Cryptocurrency trading can be difficult if you do not know what you are doing, and making a profit from the notoriously volatile crypto markets will be tough without prerequisite knowledge. Here we will look at three key things to remember when trading crypto for profit.
Before we begin, you must first establish what type of trading you are going to be doing. The two biggest types of trading are ‘spot trading’ and ‘margin trading’.
Spot trading refers to buying and selling assets with the hope of generating a return in your chosen token. For example, let’s say a person has 9 Bitcoin and wants to turn that into 10 Bitcoin. That person then might decide to trade 4 Bitcoin for ‘Coin A’ and 5 Bitcoin for ‘Coin B.’ Coin A and Coin B may then go up by 20%, which then prompts the person to trade Coin A and Coin B back into Bitcoin. Since the person has made money, they can buy more Bitcoin than they started with.
Margin trading involves borrowing money with a fee attached to speculate whether an asset will go up or down. This is often called ‘leverage,’ and exchanges tend to offer different amounts of leverage depending on the provider. There is also a minimum deposit required in many of these scenarios. A common leverage offered by exchanges is 20:1. This means you can trade with 20x above the deposit you have placed.
So, for example, if Bitcoin’s price is at $3,800 and a person speculates it will rise by 10%, they might borrow $3,800 from an exchange. Next, the person would exchange the $3,800 for a single Bitcoin. Hypothetically speaking, if Bitcoin’s price then rises 10%, they would trade the single Bitcoin back for $4,180. However, do not forget that there is interest to be paid back to the exchange. But once that has been paid, you are left with your profit.
Hopefully, you will now have a better understanding of which type of cryptocurrency trading you want to get started with. Now that is out of the way, we can take a look at the three key things to remember when trading to turn a profit.
1) Risk management
Risk management is an incredibly important part of trading if you don’t want to make a serious loss. Typically, you should never enter a trade where you stand to lose more than 1% to 2% of your total portfolio. Naturally, if you allow for a bigger margin, you stand to lose a lot more money.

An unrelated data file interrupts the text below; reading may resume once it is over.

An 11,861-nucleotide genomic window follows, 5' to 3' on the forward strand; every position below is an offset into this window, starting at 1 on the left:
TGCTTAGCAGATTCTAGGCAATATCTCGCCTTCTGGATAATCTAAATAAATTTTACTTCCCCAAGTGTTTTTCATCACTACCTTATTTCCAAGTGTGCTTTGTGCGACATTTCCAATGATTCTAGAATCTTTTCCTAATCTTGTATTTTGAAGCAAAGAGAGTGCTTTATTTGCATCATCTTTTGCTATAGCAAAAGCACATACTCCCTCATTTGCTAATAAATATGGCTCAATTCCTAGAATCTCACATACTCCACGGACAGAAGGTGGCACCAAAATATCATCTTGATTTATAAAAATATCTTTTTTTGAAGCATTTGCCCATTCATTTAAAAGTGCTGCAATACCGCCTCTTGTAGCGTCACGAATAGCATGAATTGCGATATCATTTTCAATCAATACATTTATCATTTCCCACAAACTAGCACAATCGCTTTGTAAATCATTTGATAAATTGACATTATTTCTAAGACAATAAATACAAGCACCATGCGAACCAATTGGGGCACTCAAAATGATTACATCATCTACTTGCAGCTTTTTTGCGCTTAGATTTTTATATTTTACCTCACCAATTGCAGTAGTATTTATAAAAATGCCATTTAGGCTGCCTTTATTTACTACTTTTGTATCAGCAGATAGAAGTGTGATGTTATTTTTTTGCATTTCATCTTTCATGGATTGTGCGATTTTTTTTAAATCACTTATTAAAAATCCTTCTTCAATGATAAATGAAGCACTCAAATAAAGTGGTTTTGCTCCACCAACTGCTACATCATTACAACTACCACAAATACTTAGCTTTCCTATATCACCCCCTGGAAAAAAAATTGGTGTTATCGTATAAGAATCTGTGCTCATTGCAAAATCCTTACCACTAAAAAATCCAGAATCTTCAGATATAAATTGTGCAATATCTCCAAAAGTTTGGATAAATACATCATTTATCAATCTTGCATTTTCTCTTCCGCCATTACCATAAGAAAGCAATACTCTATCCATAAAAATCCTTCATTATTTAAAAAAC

Another risk management strategy is ‘hedging.’ This is where you take an offsetting position on your primary asset. This in turn provides insurance and reduces the potential for loss. If we were to apply this to Bitcoin, it is like you are selling Bitcoin to reduce the risk of holding onto the Bitcoin, thereby increasing the reward of your profits. This is because if the value drops, the value of your crypto stash is less likely to drop with it.
2) Don’t let emotion cloud your judgement
This point sounds incredibly cliche, but don’t disregard it. After risk management, this is a tip you should never forget under any circumstance when cryptocurrency trading. If you begin to feel emotional whilst trading, you should take those emotions, compartmentalise them, and then lock them away until you are finished trading.
Many people have fallen victim of letting their emotions get the better of them. This is because trading can bring a lot of emotion to the surface, whether it be anger, frustration, or euphoria. Euphoria can mislead you into thinking you can double down on your profits, or give you a false sense of feeling safe when you are not. Anger and frustration can cause you to rush trades you would otherwise patiently wait on.
This isn’t to say don’t let emotion guide you in life; just don’t let them guide you in trading. If you begin to feel emotionally overwhelmed, take a break for a few days and come back to trading level headed and of sound mind.
3) Technical analysis
Identifying the correct type of formations and patterns is pivotal in ensuring you will turn a profit. This can encompass a lot. For example, if you are new to trading but have been keeping an eye on the current markets, then you may have heard some weird terms. These terms can range from “head and shoulders” to a “rising wedge.”
These are not arbitrary terms. They are in fact trading patterns. Learning trading patterns is key to understanding a market – and we’re not just talking about being able to read which assets are up and which are down. A quick Google search of ‘trading patterns’ will bring up a lot of material that you can study to familiarise yourself, including images of all the different patterns.
Another term that you may have heard of is ‘bullish.’ This is when a market or a token is going up in value – the market can then be said to look bullish. This will often prompt traders to buy. On the other hand, a ‘bear’ market is the complete opposite. A bear market is when prices are falling, which encourages users to sell their crypto.
This is hopefully a good starting point for you to now branch out and begin trading a little more comfortably.
(Note: please be advised cryptocurrency trading is notoriously difficult and carries substantial risk. Never trade with money you can’t afford to lose. Trade at your own risk.)
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Disclaimer: The views and opinions expressed by the author should not be considered as financial advice. We do not give advice on financial products.